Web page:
Current Location: Ocoee, Florida
Hometown: Chicago, IL
UIS Degree: Master of Arts in Public Affairs Reporting, Class of 2013
Current Position: News Anchor and Investigative Journalist
I am a Emmy award-winning investigative reporter and anchor who focuses on in-depth data driven journalism and storytelling. I also am the creator and executive producer of the Ocoee Massacre project, a documentary film that uncovers the events surrounding the lynching of a Black man, and the destruction and seizure of Black owned property, after they tried to vote in a presidential election in Ocoee, Florida on November 2, 1920. My reporting on police use of force has prompted police agencies to audit their reporting of excessive force cases. My extensive work on the lack of COVID-19 reporting pushed the state of Florida to start tracking cases in daycares. I also am credited with being the lead reporter in Florida investigating the deaths of Trayvon Martin and Florida A&M drum major Robert Champion. Since graduating from UIS, I also have worked at NBC Philadelphia, where I was the lead journalist on some of the region’s biggest stories, including the Boston Marathon bombings, the Gov. Chris Christie Bridgegate scandal, 2013 Oklahoma tornadoes, and Washington, D.C. Navy Yard shooting.
What are your best memories of UIS?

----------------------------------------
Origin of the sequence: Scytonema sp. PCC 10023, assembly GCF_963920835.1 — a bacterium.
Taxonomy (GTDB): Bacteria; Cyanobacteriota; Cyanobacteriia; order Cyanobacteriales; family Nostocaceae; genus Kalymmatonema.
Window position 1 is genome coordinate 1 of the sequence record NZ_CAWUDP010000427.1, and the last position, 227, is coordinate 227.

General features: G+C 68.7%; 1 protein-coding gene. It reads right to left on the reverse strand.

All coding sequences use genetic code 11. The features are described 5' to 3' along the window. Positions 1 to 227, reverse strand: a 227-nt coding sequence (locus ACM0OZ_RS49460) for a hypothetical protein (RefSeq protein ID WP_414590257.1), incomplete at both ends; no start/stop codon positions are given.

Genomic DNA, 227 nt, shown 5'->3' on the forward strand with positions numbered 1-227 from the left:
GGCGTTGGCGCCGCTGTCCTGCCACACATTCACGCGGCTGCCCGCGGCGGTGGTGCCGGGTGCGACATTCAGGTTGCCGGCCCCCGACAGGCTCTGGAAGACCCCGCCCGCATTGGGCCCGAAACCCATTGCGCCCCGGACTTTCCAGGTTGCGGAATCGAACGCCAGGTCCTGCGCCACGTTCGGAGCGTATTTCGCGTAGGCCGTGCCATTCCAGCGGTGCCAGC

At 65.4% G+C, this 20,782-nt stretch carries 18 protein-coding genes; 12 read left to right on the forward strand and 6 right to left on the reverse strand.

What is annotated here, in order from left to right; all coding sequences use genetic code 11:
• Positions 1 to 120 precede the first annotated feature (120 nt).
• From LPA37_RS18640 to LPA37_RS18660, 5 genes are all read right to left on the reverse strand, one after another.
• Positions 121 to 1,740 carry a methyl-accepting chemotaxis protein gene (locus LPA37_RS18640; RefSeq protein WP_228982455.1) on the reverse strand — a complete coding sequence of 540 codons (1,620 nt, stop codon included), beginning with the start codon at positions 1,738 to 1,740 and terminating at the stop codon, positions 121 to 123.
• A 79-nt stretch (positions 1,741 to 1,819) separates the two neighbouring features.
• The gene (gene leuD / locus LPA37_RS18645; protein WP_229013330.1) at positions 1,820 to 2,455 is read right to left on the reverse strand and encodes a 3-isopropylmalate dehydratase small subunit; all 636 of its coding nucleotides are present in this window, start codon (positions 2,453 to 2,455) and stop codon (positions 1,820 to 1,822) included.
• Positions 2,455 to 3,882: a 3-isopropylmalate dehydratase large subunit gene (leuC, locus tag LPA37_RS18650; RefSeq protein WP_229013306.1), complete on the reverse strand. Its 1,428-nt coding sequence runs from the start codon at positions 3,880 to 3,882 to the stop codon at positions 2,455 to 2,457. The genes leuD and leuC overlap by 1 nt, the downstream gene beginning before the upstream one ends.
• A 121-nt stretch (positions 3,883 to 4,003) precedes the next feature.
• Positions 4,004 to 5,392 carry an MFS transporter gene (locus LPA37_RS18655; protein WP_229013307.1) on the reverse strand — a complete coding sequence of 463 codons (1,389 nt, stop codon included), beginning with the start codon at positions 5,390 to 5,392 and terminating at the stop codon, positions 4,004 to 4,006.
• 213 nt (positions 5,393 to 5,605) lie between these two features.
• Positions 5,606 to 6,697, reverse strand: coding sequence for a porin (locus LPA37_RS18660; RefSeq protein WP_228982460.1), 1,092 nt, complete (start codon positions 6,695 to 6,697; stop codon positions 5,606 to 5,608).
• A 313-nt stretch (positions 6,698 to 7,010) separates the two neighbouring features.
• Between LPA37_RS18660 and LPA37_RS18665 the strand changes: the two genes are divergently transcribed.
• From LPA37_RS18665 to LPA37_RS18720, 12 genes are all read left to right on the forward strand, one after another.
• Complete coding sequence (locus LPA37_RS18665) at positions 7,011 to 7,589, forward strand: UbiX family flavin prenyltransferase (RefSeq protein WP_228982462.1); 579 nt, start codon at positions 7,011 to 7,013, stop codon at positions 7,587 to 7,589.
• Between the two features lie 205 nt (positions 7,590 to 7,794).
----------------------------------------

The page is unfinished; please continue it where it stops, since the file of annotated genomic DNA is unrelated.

I enjoyed the small classrooms. The intimate learning environment allowed me to immerse myself into the matriculation experience. The in-depth knowledge of the professors and hands-on lab experience also helped prepare me for the aggressive world of government-centered journalism, which if you think about it, government impacts every aspect our lives. There are few reporting projects I’ve approached in my years as a journalist that didn’t require me to utilize the skills learned through the PAR program at UIS.
How did UIS change or prepare you?
It gave me an advantage in the workforce. Understanding how local, state and federal government processes work alongside politics is a key tool in investigative journalism. My experience at UIS also changed the way I view the significance of local communities. My time at UIS, and what I learned in the classroom, taught me to be an advocate for my community through journalism, and that starts with being a watchdog of local and state government.
What is an interesting fact about yourself that you would like to share?
I love reading about Black history and culture. Some of my favorite books I’ve read multiple times, including, “The Warmth of Other Suns,” “Song of Solomon,” “An American Marriage” and “Invisible Man.”